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1 of 1 people found the following review helpful
on 16 April 2009
A curious one this, The fifth Doctor's companions Tegan and Turlough spend the entire story inside the TARDIS where they are inexplicably trapped. The Sixth and Seventh Doctors are travelling alone whilst The fifth Doctor is taken from somewhere between 'The Awakening' and 'Frontios'; the Sixth Doctor from between the end of his trial and, according to Big Finish's website 'Time and the Rani'; and the seventh Doctor from immediately prior to Doctor Who The Movie.
While it is fun for fans to have three Doctors together in one drama I felt that more could have been done with this, particularly given that it is an audio and therefore potentially unconstrained in terms of 'visuals'.
There is plenty going on but there is too much waffle about 'time distortion' and not enough interplay between characters; there are also some impressive monsters and another 'Gallifrey under siege' storyline. Overall a decent enough story just don't expect too much.
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1 of 1 people found the following review helpful
on 20 October 2013
In my mission to listen to all of the Doctor Who audios, I started my journey with The Sirens Of Time.

It was nice to hear Peter, Colin and Sylvestor back as the Doctor, but the story was a little hard to follow. Each Doctor gets their own episode before joining together in the fourth.

It's a good start, but I think there are better ones to comes.
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5 of 7 people found the following review helpful
This is Big Finnishes first Dr Who story and in all honesty is a bit of an oddity. As you will know its a multi doctor story featuring the 5th, 6th and 7th Doctors. The story is basicly each Doctor getting an episode to themselves and meeting up in the 4th episode to fight an enemy. (as you can see BF kept the 4 part format) Out of the solo episodes Colin Baker (6th Doc) does the best, while the other two are finding their feet on audio (this echoes how they performed in their own solo stories released later) but are quite good. The best bits are when they meet up and the interplay in the 4th episode.
I havent gone into detail much because honestly I can't remember it - but thats not the point. Big Finnish are finding their feet (as are a few of the actors) and in terms of quality its a bit dodgy to be honest but it gets 4 stars for being the start of a very good audio series and for getting the actors together and for being a multi story. If these factors don't float your boat I can't recomend it but if it does buy it.
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on 8 May 2013
I don't want to spoil the storyline but it was extremely clever. I'm very pleased with Big Finish productions. If only my resources let me purchase disc.
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0 of 1 people found the following review helpful
"The Fifth, Sixth and Seventh Doctors, together for the first time! Gallifrey is in a state of crisis, facing destruction at the hands of an overwhelming enemy. And the doctor is involved, in three different incarnations - each caught up in a deadly adventure, scattered across time and space. The web of time is threatened - and someone wants the Doctor dead.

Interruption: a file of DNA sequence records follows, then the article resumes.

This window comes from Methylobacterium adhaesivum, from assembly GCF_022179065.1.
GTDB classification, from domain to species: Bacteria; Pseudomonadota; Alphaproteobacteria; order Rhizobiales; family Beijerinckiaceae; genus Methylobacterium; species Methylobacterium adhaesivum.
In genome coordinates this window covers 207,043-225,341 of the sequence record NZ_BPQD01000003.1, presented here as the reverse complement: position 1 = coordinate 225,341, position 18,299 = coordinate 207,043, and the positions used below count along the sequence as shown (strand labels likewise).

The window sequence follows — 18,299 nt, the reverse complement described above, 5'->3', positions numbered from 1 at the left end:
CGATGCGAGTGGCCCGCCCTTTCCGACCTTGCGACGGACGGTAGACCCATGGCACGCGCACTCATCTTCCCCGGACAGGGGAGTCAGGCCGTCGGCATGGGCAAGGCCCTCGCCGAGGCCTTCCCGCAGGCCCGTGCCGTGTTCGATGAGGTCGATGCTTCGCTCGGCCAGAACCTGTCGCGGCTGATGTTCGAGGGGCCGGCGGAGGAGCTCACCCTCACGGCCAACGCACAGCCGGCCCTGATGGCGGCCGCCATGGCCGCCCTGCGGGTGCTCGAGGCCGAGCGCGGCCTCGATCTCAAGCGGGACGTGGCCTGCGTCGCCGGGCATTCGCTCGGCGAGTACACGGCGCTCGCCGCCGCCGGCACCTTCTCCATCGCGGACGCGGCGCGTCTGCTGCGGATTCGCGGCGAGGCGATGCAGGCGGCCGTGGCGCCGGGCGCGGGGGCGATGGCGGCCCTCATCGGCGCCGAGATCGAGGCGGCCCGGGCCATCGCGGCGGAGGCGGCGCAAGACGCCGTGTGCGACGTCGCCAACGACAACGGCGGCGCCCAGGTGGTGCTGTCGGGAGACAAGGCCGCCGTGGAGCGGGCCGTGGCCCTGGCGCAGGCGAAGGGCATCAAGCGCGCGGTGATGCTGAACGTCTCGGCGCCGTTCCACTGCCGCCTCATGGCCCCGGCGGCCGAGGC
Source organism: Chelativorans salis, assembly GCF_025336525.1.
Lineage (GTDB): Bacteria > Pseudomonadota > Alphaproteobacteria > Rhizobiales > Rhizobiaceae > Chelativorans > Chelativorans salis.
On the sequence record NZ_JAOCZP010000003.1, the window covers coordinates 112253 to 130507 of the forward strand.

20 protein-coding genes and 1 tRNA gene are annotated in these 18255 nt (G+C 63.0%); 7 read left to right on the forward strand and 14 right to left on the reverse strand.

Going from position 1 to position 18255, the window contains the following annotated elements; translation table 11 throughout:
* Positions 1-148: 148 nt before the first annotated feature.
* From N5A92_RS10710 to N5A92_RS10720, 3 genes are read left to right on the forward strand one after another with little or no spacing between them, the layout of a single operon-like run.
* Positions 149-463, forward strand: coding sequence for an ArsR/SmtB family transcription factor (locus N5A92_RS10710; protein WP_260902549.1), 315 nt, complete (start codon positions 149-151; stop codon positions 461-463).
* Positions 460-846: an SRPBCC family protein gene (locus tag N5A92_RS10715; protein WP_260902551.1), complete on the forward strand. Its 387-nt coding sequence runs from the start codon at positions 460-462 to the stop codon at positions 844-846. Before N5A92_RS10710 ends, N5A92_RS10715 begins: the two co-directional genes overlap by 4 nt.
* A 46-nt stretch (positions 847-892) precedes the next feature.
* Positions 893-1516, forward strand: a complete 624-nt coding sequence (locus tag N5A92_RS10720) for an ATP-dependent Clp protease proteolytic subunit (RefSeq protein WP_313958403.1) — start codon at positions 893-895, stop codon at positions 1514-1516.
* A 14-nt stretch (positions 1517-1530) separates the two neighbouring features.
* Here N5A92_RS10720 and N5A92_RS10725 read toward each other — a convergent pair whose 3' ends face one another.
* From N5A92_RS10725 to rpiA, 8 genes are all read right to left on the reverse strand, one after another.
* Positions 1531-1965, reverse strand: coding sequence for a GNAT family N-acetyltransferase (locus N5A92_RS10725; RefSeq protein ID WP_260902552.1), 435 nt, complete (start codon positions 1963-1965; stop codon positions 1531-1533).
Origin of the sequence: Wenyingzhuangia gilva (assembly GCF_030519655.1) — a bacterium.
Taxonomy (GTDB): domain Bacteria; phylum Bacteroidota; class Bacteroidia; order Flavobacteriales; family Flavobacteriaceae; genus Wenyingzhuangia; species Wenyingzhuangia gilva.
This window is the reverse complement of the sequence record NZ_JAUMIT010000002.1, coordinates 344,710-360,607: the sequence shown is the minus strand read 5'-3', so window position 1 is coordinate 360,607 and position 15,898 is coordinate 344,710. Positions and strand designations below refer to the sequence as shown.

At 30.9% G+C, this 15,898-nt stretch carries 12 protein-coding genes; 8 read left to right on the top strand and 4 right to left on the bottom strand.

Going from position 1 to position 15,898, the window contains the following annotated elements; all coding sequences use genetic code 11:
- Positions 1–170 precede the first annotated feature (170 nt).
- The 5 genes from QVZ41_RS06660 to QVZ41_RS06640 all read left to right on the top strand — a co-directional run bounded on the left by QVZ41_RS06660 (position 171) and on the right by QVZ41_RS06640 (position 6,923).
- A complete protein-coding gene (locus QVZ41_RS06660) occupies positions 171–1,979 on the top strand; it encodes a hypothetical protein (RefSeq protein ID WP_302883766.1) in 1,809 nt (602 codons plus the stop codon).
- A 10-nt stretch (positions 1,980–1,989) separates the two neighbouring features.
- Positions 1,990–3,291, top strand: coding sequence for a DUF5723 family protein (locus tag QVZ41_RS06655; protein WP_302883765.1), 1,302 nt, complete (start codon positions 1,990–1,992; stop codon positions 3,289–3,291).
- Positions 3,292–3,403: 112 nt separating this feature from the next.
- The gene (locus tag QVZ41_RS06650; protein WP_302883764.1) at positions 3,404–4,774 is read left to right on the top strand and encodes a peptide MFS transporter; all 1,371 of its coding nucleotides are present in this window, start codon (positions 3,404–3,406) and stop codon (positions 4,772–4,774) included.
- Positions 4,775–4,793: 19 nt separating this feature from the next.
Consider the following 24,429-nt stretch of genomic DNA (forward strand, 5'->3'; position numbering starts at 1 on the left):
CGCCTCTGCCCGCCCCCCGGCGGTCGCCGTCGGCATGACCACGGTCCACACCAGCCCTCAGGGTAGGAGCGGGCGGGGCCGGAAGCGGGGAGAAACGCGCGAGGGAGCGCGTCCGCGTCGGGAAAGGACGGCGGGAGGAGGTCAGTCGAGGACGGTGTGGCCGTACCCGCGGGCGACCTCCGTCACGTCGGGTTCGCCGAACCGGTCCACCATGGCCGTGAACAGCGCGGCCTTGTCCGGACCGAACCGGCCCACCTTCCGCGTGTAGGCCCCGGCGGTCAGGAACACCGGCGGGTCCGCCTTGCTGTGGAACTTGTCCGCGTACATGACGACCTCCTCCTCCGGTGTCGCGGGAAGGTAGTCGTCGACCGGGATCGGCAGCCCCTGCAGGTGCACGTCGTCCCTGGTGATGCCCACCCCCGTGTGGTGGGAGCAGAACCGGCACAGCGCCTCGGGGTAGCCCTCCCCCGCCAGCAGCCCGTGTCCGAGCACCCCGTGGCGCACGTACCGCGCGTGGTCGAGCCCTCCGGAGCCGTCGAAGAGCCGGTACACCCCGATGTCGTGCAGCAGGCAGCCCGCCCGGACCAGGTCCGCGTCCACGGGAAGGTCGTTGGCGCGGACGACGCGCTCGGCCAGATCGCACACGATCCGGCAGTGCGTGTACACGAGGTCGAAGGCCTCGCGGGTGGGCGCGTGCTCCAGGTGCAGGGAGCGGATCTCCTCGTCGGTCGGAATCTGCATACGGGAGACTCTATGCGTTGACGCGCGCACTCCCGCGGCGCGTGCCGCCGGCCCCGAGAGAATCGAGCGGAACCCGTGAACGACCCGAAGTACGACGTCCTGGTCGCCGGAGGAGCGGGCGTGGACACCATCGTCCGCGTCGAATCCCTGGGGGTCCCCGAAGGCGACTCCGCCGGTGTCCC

"The three incarnations of the Doctor must join together to set time back on the right track - but in doing so, will they unleash a still greater threat?"
How fitting that the first of Big Finish's Doctor Who audio plays should feature the fifth, sixth and seventh doctors all working together! And how fitting also that the events of the story should ultimately lead to Gallifrey, the Doctor's home planet. Although it wasn't the first Big Finish story I heard (that was Whispers of Terror), this one made an immediate impression. Maybe it was the writing, or maybe it was the truly excellent, atmospheric audio design (from the crashing of waves to the bubbling swamps)... I really couldn't say. Keen to avoid starting the story in too chaotic a way, writer Nicholas Briggs gives each Doctor an episode and a mini-adventure to himself before plunging them together for the finale. And, indeed, these solo episodes are the best ones, with each Doctor acting bang on character and embroiled in contrasting and inventive scenarios. It's just a shame that none of the regular companions could feature in the story (I suppose to do that would have been attempting to cram too many elements into the plot). It's only the final episode that's a disappointment. With a lot of story to resolve, three Doctors to handle and not much time to do it in, it all ends up a little confusing... but it's very atmospheric. A good start to what looks to be a promising series!
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0 of 1 people found the following review helpful
on 19 August 2009
I have just started to work my way through the BF audio's and started with this - it being no 1 after all. I felt that what started out as a strong story fell away in the final episode. The first three episodes, each focusing on one of the doctor's with mystery building around what the timelords's were up to and how the events were connected, fell away in part 4 when the doctor's were united on Gallifrey. The story became confusing and the interaction between the doctor's felt forced and was undramatic.
Still, it was an exciting enough adventure (in particular parts 1 and 2) and bodes well for the forthcoming series.